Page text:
The Securities and Exchange Board of India (SEBI) may set up a committee under AIBI, an industry body representing investment bankers, to delve into the issue of promoter classification of founders and investors of companies headed for initial public offerings, said two people familiar with the matter.

Private equity and venture capital players, together with some start-up heads, recently met officials from the Ministry of Finance to discuss the issue, said a person in the know.

The promoter has to be identified at the time of filing the draft red herring prospectus for an IPO. Several issuers in the past had identified themselves as professionally managed companies without an identifiable promoter.

In the recent past, however, SEBI has been nudging founders with a stake of 10 per cent or more to classify themselves as promoters at the time of filing the draft prospectus for public share sales. The minimum promoters’ contribution of 20 per cent has to be locked in for 18 months post-listing. In addition, the promoter tag comes with higher regulatory obligations.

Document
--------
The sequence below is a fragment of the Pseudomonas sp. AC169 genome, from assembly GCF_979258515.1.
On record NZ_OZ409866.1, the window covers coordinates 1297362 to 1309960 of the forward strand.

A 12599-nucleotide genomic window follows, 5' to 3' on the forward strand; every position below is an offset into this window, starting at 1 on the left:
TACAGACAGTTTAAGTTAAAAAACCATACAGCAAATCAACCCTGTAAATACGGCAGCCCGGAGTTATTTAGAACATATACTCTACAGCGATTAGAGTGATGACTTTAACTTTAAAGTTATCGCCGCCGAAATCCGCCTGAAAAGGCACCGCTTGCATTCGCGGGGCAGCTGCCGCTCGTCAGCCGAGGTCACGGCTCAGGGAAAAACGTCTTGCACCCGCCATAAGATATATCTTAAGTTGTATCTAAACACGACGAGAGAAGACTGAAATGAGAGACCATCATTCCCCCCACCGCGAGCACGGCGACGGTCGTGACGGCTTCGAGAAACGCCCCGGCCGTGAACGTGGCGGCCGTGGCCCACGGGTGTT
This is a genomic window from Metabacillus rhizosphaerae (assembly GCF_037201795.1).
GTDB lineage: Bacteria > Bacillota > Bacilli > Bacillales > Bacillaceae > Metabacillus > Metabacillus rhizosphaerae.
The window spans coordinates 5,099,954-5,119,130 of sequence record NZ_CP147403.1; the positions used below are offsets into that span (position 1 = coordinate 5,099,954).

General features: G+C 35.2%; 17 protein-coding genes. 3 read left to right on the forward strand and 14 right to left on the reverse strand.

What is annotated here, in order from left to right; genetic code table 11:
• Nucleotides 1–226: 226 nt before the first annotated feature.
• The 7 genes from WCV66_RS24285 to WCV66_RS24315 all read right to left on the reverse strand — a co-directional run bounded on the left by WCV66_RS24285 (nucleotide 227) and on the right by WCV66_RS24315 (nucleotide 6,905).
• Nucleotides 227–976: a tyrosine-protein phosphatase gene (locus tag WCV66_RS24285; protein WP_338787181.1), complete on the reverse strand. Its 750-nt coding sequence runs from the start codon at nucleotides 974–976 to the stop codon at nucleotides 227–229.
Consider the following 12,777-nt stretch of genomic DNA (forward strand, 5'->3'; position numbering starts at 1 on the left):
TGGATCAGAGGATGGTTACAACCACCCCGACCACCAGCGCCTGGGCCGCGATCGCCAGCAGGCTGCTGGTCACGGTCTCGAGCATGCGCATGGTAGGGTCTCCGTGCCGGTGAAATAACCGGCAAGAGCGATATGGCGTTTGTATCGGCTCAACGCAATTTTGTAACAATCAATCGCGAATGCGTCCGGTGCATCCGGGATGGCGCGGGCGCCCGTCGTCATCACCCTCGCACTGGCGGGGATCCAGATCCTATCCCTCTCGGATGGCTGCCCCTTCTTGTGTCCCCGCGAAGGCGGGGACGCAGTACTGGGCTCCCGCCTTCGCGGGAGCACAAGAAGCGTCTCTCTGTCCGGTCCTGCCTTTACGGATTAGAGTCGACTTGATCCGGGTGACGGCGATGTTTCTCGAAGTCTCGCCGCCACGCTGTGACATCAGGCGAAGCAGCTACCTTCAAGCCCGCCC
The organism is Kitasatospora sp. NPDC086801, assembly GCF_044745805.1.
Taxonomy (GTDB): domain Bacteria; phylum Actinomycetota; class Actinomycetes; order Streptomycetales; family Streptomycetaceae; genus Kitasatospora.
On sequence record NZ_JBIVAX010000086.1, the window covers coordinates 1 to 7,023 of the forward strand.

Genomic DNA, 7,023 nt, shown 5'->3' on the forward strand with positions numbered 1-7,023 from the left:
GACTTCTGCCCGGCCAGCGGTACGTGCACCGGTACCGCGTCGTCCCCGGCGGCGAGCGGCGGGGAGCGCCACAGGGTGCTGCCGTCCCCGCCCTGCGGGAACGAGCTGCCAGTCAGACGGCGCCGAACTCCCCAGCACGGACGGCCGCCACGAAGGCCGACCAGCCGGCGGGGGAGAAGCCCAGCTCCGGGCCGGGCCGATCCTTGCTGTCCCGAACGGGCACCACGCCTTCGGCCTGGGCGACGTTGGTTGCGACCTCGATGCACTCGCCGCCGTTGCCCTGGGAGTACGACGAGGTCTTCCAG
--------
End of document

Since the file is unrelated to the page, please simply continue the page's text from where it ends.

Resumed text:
This could especially impact new-age companies where the founder’s holdings could be low because of frequent equity dilution to PE players.

The regulator’s recent stance has not been consistent with the ICDR guidelines, which define a promoter as someone who is in control of the company and on whose instructions the board of directors is accustomed to act.

“The notion that someone holding 10 per cent in a company is in control is misleading. It makes the IPO process very difficult, as 20 per cent of the promoters’ shares post-listing have to be locked in for 18 months. If you don’t address this issue, some of these new-age companies will start thinking about listing overseas,” said an industry official.

The regulator needs to amend the regulations to say that a promoter is someone who holds 10 per cent or more in the company or clarify its view, the person added.

“The uncertainty may unnerve PE investors. The industry is hoping the regulator will offer a carve-out to such institutional investors for not being identified as a promoter given the mindset behind such an equity infusion,” said a legal expert.

“A possible solution could be to allow financial investors to contribute shares for lock-in to make up the required 20 per cent promoter contribution (if the founder holding is low) without asking the financial investor to become a promoter,” said Prashant Gupta, partner, Shardul Amarchand Mangaldas & Co.

An email sent to SEBI, AIBI, and the finance ministry did not get a response.

“Currently, there are no regulations on minimum promoter holding, which is why regulators are grappling with the distinction between promoters and founders. When the founders’ shareholding is low, the role of the board and shareholders becomes important,” said Shriram Subramanian, Founder and MD, InGovern Research Services.